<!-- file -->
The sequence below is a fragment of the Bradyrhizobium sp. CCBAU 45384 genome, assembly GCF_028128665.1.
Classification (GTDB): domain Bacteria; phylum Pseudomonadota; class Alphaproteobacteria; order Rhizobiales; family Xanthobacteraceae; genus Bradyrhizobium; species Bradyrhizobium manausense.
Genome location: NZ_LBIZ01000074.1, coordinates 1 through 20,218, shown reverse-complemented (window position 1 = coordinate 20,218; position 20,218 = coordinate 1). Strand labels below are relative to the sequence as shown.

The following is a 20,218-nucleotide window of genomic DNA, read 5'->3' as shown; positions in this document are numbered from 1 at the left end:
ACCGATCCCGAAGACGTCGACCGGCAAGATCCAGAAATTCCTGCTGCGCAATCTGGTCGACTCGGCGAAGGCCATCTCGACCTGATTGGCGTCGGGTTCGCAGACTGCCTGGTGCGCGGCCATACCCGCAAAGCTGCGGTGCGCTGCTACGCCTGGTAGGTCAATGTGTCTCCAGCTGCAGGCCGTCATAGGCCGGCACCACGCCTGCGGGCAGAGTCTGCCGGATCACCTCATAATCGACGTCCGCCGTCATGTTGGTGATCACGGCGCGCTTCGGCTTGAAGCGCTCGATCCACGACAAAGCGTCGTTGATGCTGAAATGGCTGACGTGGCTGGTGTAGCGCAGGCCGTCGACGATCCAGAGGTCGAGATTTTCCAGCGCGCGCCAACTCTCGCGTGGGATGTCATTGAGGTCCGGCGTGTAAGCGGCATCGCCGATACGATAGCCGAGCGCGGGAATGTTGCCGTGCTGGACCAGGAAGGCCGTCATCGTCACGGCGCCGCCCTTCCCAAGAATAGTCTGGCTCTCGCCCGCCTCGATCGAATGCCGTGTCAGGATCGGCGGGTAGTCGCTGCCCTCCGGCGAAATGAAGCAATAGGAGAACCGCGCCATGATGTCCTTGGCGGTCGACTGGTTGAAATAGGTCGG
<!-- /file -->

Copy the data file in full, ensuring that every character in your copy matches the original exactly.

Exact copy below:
The sequence below is a fragment of the Bradyrhizobium sp. CCBAU 45384 genome, assembly GCF_028128665.1.
Classification (GTDB): domain Bacteria; phylum Pseudomonadota; class Alphaproteobacteria; order Rhizobiales; family Xanthobacteraceae; genus Bradyrhizobium; species Bradyrhizobium manausense.
Genome location: NZ_LBIZ01000074.1, coordinates 1 through 20,218, shown reverse-complemented (window position 1 = coordinate 20,218; position 20,218 = coordinate 1). Strand labels below are relative to the sequence as shown.

The following is a 20,218-nucleotide window of genomic DNA, read 5'->3' as shown; positions in this document are numbered from 1 at the left end:
ACCGATCCCGAAGACGTCGACCGGCAAGATCCAGAAATTCCTGCTGCGCAATCTGGTCGACTCGGCGAAGGCCATCTCGACCTGATTGGCGTCGGGTTCGCAGACTGCCTGGTGCGCGGCCATACCCGCAAAGCTGCGGTGCGCTGCTACGCCTGGTAGGTCAATGTGTCTCCAGCTGCAGGCCGTCATAGGCCGGCACCACGCCTGCGGGCAGAGTCTGCCGGATCACCTCATAATCGACGTCCGCCGTCATGTTGGTGATCACGGCGCGCTTCGGCTTGAAGCGCTCGATCCACGACAAAGCGTCGTTGATGCTGAAATGGCTGACGTGGCTGGTGTAGCGCAGGCCGTCGACGATCCAGAGGTCGAGATTTTCCAGCGCGCGCCAACTCTCGCGTGGGATGTCATTGAGGTCCGGCGTGTAAGCGGCATCGCCGATACGATAGCCGAGCGCGGGAATGTTGCCGTGCTGGACCAGGAAGGCCGTCATCGTCACGGCGCCGCCCTTCCCAAGAATAGTCTGGCTCTCGCCCGCCTCGATCGAATGCCGTGTCAGGATCGGCGGGTAGTCGCTGCCCTCCGGCGAAATGAAGCAATAGGAGAACCGCGCCATGATGTCCTTGGCGGTCGACTGGTTGAAATAGGTCGG